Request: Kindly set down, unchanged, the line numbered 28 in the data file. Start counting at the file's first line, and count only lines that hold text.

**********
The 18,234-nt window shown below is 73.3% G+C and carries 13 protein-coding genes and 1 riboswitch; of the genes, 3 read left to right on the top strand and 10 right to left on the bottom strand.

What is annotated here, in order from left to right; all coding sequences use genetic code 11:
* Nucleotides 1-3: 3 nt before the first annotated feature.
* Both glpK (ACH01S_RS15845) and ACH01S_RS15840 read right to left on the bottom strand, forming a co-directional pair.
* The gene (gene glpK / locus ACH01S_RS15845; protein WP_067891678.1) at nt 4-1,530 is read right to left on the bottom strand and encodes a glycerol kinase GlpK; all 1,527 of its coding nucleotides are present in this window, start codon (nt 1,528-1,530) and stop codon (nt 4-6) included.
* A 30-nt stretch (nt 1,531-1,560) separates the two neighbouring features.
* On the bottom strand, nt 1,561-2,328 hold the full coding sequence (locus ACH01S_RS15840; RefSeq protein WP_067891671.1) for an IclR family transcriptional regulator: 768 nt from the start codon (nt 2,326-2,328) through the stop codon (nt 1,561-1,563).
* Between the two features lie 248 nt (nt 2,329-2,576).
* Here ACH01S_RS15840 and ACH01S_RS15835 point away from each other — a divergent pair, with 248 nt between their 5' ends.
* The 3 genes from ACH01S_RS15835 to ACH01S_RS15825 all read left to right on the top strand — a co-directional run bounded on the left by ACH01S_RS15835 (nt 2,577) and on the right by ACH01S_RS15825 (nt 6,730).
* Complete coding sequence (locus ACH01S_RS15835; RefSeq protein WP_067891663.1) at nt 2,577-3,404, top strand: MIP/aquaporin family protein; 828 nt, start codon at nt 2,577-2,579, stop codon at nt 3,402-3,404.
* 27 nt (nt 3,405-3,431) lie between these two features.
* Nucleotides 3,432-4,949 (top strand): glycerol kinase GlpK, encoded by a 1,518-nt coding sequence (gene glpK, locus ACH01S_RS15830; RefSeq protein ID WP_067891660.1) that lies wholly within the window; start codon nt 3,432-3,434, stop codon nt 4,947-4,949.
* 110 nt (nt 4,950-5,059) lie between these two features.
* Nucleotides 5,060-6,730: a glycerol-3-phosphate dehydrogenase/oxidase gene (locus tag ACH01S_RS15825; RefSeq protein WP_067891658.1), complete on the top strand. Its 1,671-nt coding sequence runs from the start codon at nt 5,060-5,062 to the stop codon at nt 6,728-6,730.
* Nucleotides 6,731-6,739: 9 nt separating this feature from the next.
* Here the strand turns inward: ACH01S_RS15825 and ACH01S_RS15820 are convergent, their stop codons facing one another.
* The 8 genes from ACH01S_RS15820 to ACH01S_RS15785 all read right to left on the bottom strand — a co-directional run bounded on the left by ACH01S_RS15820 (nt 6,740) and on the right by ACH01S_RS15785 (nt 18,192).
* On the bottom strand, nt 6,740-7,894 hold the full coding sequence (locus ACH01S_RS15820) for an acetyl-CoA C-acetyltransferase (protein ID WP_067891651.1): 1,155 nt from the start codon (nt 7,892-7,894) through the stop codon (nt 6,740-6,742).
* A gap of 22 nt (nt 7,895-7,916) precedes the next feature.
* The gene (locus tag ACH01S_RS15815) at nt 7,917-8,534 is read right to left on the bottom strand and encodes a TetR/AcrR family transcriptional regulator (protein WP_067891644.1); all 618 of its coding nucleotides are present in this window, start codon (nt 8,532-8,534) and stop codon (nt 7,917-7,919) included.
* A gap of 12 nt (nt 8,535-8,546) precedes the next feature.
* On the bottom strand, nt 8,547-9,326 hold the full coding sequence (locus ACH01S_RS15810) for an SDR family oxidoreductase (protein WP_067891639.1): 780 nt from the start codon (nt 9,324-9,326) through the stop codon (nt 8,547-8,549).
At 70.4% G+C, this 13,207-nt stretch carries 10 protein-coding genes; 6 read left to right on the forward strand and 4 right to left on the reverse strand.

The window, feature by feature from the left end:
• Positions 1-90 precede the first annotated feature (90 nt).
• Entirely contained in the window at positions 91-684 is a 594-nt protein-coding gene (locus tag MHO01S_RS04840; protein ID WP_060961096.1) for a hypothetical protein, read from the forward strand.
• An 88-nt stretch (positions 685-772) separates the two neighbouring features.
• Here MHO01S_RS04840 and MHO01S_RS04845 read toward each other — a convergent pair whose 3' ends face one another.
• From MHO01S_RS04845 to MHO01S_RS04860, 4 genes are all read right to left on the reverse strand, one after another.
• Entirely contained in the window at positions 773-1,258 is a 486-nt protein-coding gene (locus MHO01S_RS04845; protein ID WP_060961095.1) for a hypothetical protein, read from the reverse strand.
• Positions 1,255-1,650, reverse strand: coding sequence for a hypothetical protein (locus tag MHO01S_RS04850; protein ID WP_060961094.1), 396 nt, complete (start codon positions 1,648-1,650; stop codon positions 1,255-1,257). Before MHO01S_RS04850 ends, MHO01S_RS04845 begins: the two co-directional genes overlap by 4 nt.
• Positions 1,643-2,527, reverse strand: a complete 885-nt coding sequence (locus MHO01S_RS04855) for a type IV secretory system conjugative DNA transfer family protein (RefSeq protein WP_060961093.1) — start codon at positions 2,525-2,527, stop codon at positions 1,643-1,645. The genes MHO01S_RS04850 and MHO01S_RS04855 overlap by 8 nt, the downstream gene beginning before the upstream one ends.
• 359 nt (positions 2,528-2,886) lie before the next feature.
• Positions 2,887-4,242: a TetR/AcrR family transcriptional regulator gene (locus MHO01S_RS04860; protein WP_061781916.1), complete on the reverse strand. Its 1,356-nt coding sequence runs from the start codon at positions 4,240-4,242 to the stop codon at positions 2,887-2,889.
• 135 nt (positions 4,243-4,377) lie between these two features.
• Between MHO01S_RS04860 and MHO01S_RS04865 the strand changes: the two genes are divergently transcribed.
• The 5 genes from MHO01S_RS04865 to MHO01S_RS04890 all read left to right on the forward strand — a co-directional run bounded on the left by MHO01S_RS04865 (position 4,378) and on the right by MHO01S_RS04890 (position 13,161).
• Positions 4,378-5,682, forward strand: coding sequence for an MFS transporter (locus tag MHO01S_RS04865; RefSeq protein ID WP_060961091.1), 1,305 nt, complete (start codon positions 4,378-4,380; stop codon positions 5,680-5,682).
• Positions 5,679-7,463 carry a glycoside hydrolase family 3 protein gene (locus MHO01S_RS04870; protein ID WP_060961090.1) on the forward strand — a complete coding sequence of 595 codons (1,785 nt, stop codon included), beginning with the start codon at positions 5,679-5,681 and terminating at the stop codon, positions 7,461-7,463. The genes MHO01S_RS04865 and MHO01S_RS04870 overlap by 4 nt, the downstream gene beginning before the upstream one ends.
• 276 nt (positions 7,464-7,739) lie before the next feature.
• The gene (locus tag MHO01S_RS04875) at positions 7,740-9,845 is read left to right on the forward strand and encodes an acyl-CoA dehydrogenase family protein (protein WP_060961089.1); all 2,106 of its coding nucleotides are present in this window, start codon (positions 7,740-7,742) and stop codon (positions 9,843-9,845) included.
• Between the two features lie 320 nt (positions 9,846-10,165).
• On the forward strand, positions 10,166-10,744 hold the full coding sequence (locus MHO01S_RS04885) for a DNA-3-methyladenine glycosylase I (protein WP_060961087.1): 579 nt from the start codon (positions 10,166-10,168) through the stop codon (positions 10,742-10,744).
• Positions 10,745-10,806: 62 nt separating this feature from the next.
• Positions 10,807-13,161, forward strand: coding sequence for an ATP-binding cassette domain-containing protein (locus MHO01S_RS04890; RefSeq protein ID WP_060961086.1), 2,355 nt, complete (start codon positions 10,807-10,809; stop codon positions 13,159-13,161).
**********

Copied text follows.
• An 88-nt stretch (positions 685-772) separates the two neighbouring features.